Fighter pilots say, speed is life.” Artillerymen would not disagree. Towed artillery had another minus: It had a hard time keeping up with tanks and other armored fighting vehicles.
The way to cut the time down was to find a way a howitzer could propel itself. The advantage was that these guns not only could support tanks and other armored units, but these guns often had an easier time setting up to fire. They could also be ready to move much faster, as well.
This ability to “shoot and scoot” made them much harder to locate.
Most self-propelled howitzers fire either a 152mm round (usually from Russia and China, but also from former communist countries like Serbia) or a 155mm round (NATO and most other countries). Often these guns are tracked, but some have been mounted on truck chassis, gaining a higher top speed as a result.
Some of the world’s best self-propelled howitzers include the American-designed M109A6 Paladin, the Russian 2S19, the South Korean K9 Thunder, and the German PzH-2000.
You can see the full list of the ten deadliest self-propelled howitzers in the video below.
Today’s most sophisticated aircraft are like something out of science fiction.
In a few years, drones that can fit in the palm of a person’s hand and 117-foot-wingspan behemoths capable of launching satellites into space will both be a reality.
At the same time, drone and advanced-fighter technologies will spread beyond the US and Europe, and countries including China, Russia, and Iran will have even more highly advanced aerial capabilities.
Here’s our look at the most game-changing aircraft of the past few years — and the next few to come.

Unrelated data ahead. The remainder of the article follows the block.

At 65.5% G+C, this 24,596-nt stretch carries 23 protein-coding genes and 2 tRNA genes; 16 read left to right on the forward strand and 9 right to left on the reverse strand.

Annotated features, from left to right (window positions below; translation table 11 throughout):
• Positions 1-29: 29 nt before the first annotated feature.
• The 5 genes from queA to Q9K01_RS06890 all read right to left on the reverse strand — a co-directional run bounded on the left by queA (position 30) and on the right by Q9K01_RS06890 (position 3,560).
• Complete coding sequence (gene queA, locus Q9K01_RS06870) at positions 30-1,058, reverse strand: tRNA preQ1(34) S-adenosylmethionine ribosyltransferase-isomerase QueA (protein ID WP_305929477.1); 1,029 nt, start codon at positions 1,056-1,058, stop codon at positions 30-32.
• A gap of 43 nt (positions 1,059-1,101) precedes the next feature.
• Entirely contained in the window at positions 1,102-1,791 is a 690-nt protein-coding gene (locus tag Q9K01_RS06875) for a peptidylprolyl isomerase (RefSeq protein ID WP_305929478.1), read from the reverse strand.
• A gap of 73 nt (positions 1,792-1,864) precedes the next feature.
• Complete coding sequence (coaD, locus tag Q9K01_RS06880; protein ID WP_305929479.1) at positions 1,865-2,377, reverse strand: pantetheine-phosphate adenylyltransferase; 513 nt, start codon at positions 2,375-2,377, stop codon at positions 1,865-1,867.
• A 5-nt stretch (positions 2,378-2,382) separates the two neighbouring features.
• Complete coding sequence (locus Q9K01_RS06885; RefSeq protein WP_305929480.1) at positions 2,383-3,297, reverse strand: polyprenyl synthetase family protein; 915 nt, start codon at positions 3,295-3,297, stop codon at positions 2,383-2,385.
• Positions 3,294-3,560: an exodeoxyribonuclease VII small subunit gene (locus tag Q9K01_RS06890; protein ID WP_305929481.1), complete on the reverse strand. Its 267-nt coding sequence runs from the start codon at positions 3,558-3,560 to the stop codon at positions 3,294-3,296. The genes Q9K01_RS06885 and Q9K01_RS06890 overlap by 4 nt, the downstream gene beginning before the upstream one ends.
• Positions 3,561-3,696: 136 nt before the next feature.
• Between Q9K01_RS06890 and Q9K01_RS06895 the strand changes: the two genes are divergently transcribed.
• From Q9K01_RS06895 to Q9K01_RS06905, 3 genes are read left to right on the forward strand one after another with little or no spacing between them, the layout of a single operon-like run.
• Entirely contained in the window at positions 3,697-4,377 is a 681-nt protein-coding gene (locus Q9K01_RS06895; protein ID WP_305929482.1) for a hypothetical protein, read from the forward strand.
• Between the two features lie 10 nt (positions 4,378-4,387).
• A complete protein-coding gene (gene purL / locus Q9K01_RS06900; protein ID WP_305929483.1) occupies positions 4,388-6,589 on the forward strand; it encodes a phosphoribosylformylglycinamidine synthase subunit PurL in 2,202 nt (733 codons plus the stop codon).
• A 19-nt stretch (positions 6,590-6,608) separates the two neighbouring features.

F-35 Lightning II
The F-35 program may cost as much as $1.5 trillion over its lifetime. But the fifth-generation fighter jet is also supposed to be the most fearsome military aircraft ever built, a plane that can dogfight, provide close air support, and carry out bombing runs, all with stealth capabilities, a high degree of maneuverability, and the ability to take off and land on aircraft carriers.
It hasn’t quite worked out that way so far, and problems with everything from the plane’s software system to its engines has both delayed its deployment and contributed to its astronomical price tag. And it isn’t nearly as effective in some of its roles as existing aircraft. For instance, the F-35 is notably worse at close air support than the A-10, which is slated for retirement.
The predecessor to Lockheed Martin’s F-35 Lightning II is the single-seat, twin-engine F-22 Raptor, currently the most advanced combat-ready jet on earth.
The US is the only country in the world that flies the F-22s thanks to a federal law that prohibits the jet from being exported. Lockheed Martin built 195 F-22s before the last one was delivered to the US Air Force in May 2012.